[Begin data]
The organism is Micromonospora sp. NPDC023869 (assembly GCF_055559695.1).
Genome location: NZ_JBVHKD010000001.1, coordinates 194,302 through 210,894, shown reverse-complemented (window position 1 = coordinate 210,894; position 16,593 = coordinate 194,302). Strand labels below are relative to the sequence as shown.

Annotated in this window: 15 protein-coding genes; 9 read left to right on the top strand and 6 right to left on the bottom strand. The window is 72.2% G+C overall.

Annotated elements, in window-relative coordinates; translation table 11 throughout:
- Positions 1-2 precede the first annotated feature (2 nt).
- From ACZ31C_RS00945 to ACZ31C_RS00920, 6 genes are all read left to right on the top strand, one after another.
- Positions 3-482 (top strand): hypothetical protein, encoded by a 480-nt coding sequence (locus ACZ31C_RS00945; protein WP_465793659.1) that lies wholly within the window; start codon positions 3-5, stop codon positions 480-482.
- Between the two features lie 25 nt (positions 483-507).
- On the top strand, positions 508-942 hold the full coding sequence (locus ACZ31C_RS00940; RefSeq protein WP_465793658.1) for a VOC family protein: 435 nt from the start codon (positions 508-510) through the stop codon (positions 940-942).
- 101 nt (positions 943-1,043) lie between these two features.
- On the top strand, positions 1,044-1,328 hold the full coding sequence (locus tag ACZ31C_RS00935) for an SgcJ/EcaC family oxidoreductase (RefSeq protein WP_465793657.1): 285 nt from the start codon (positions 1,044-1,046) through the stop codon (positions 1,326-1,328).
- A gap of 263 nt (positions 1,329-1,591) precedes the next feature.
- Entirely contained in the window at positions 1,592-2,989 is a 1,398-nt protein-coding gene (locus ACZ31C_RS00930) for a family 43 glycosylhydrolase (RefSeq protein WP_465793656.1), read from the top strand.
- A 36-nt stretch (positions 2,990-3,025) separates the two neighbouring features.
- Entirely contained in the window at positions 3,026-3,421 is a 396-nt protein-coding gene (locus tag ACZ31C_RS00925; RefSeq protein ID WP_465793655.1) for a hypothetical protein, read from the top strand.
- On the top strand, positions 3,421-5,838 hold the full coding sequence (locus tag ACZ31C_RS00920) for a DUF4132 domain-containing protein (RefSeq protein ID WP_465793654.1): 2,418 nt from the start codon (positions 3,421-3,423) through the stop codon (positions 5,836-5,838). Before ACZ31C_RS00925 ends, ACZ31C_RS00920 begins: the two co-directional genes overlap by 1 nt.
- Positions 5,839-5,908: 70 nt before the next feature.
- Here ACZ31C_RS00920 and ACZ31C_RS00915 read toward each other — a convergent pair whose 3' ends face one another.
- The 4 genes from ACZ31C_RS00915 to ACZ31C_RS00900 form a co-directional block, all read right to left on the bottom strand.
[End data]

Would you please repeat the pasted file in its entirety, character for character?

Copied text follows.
The organism is Micromonospora sp. NPDC023869 (assembly GCF_055559695.1).
Genome location: NZ_JBVHKD010000001.1, coordinates 194,302 through 210,894, shown reverse-complemented (window position 1 = coordinate 210,894; position 16,593 = coordinate 194,302). Strand labels below are relative to the sequence as shown.

Annotated in this window: 15 protein-coding genes; 9 read left to right on the top strand and 6 right to left on the bottom strand. The window is 72.2% G+C overall.

Annotated elements, in window-relative coordinates; translation table 11 throughout:
- Positions 1-2 precede the first annotated feature (2 nt).
- From ACZ31C_RS00945 to ACZ31C_RS00920, 6 genes are all read left to right on the top strand, one after another.
- Positions 3-482 (top strand): hypothetical protein, encoded by a 480-nt coding sequence (locus ACZ31C_RS00945; protein WP_465793659.1) that lies wholly within the window; start codon positions 3-5, stop codon positions 480-482.
- Between the two features lie 25 nt (positions 483-507).
- On the top strand, positions 508-942 hold the full coding sequence (locus ACZ31C_RS00940; RefSeq protein WP_465793658.1) for a VOC family protein: 435 nt from the start codon (positions 508-510) through the stop codon (positions 940-942).
- 101 nt (positions 943-1,043) lie between these two features.
- On the top strand, positions 1,044-1,328 hold the full coding sequence (locus tag ACZ31C_RS00935) for an SgcJ/EcaC family oxidoreductase (RefSeq protein WP_465793657.1): 285 nt from the start codon (positions 1,044-1,046) through the stop codon (positions 1,326-1,328).
- A gap of 263 nt (positions 1,329-1,591) precedes the next feature.
- Entirely contained in the window at positions 1,592-2,989 is a 1,398-nt protein-coding gene (locus ACZ31C_RS00930) for a family 43 glycosylhydrolase (RefSeq protein WP_465793656.1), read from the top strand.
- A 36-nt stretch (positions 2,990-3,025) separates the two neighbouring features.
- Entirely contained in the window at positions 3,026-3,421 is a 396-nt protein-coding gene (locus tag ACZ31C_RS00925; RefSeq protein ID WP_465793655.1) for a hypothetical protein, read from the top strand.
- On the top strand, positions 3,421-5,838 hold the full coding sequence (locus tag ACZ31C_RS00920) for a DUF4132 domain-containing protein (RefSeq protein ID WP_465793654.1): 2,418 nt from the start codon (positions 3,421-3,423) through the stop codon (positions 5,836-5,838). Before ACZ31C_RS00925 ends, ACZ31C_RS00920 begins: the two co-directional genes overlap by 1 nt.
- Positions 5,839-5,908: 70 nt before the next feature.
- Here ACZ31C_RS00920 and ACZ31C_RS00915 read toward each other — a convergent pair whose 3' ends face one another.
- The 4 genes from ACZ31C_RS00915 to ACZ31C_RS00900 form a co-directional block, all read right to left on the bottom strand.